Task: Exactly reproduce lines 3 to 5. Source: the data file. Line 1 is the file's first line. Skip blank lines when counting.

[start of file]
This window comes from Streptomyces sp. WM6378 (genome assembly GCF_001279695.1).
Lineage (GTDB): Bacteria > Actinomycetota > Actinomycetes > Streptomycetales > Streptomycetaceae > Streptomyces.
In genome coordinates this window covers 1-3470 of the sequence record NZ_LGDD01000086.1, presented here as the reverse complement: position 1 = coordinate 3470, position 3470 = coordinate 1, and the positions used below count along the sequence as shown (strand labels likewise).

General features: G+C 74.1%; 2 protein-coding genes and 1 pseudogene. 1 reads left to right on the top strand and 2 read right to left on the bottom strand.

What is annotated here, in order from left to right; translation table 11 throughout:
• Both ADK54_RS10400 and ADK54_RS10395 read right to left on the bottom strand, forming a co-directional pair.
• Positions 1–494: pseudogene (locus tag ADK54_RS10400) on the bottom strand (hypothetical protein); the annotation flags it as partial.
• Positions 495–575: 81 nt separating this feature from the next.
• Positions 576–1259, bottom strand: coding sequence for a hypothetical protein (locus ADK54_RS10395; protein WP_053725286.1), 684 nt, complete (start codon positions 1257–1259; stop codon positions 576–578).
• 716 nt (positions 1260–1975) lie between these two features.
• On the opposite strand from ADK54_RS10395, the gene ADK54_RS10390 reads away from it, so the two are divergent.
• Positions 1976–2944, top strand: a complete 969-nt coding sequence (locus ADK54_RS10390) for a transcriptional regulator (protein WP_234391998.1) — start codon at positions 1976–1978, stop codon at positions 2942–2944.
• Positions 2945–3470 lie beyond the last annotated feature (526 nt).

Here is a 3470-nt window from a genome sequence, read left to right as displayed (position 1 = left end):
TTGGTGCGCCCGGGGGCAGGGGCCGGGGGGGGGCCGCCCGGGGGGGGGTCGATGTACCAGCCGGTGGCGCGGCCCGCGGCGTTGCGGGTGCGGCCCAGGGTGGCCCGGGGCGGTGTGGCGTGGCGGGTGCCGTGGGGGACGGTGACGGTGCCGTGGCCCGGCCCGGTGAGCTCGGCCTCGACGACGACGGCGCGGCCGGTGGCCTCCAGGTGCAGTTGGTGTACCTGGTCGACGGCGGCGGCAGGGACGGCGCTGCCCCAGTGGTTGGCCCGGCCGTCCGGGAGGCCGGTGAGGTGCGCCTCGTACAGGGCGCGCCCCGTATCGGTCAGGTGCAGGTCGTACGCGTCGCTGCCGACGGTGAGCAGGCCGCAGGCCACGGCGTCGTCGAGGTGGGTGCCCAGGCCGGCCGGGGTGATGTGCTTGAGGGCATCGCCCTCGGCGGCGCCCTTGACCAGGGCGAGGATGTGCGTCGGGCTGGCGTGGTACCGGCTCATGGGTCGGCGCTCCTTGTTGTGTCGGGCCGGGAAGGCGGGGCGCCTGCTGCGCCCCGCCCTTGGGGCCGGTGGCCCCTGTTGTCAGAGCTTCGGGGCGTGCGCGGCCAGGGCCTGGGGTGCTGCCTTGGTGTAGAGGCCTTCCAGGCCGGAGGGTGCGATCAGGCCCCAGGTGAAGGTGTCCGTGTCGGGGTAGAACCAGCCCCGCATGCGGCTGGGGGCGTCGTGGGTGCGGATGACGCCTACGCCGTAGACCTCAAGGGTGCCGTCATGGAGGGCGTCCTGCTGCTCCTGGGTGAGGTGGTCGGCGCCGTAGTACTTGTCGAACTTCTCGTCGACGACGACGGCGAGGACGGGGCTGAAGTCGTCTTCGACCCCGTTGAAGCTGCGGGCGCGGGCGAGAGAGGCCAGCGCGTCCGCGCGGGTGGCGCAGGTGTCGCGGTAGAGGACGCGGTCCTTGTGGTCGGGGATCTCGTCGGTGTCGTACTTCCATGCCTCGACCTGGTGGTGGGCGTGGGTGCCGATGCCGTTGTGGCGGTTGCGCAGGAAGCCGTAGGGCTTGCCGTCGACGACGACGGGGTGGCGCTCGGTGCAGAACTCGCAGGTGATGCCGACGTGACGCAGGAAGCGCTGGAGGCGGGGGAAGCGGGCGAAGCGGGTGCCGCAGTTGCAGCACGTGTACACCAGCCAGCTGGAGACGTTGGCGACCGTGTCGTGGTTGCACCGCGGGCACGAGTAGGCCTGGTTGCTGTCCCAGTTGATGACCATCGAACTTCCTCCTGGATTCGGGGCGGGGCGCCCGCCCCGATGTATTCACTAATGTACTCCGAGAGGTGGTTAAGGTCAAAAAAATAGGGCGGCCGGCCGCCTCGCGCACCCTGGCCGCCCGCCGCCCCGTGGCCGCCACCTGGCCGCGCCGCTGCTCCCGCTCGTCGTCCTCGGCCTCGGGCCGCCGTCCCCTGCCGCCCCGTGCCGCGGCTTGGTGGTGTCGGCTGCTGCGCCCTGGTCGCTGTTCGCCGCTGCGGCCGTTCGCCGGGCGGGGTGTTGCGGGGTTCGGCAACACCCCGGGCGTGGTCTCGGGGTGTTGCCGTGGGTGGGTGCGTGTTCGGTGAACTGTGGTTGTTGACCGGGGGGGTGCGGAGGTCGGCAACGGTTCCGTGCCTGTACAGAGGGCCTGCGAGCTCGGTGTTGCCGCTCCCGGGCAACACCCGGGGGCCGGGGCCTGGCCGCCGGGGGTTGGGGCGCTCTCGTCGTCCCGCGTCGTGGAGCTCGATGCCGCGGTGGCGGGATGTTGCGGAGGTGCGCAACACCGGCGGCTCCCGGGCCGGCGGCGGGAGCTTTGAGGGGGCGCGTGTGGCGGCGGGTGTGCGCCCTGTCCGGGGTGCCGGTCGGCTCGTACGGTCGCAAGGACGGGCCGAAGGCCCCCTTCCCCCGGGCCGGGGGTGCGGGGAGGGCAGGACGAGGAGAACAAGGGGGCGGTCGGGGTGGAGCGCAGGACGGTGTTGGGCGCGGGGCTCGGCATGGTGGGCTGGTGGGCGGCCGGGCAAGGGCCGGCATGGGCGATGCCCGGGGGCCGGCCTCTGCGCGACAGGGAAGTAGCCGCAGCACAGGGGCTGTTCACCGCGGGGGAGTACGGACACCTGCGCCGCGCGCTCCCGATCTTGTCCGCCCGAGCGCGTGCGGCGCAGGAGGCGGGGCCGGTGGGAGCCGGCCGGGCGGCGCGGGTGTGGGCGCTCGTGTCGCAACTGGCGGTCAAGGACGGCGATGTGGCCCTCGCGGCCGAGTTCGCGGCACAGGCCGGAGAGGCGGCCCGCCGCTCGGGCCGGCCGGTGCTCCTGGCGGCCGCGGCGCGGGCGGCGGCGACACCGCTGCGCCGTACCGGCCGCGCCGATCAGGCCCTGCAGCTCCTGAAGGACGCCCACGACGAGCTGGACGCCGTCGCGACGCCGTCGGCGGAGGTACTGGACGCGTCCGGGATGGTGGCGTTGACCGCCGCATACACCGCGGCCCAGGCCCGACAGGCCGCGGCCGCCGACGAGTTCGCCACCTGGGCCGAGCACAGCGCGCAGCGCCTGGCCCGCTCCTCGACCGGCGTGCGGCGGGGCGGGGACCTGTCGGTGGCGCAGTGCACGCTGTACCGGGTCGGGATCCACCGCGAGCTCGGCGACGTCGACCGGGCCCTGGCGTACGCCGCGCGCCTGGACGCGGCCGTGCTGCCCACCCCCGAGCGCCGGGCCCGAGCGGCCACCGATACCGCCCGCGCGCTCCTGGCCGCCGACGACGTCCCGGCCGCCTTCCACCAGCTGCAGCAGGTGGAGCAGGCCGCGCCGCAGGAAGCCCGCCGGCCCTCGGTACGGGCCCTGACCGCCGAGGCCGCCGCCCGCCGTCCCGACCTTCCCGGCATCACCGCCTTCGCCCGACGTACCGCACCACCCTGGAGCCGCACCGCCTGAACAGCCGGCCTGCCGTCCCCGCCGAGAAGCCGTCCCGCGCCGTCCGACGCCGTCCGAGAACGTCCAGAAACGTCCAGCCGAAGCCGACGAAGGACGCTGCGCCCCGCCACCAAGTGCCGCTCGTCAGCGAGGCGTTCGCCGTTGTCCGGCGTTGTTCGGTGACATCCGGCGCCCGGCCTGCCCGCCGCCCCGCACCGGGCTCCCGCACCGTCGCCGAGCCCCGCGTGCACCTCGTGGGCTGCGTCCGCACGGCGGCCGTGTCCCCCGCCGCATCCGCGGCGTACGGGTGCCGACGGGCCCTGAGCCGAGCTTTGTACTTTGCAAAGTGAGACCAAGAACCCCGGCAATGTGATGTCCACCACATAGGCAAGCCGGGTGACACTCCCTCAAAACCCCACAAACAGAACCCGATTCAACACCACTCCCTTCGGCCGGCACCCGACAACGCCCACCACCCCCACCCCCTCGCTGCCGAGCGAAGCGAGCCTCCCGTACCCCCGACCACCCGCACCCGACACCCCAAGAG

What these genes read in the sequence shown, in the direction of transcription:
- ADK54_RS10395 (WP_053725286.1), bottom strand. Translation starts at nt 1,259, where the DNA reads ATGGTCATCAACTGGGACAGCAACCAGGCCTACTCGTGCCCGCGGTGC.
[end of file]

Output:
In genome coordinates this window covers 1-3470 of the sequence record NZ_LGDD01000086.1, presented here as the reverse complement: position 1 = coordinate 3470, position 3470 = coordinate 1, and the positions used below count along the sequence as shown (strand labels likewise).

General features: G+C 74.1%; 2 protein-coding genes and 1 pseudogene. 1 reads left to right on the top strand and 2 read right to left on the bottom strand.

What is annotated here, in order from left to right; translation table 11 throughout: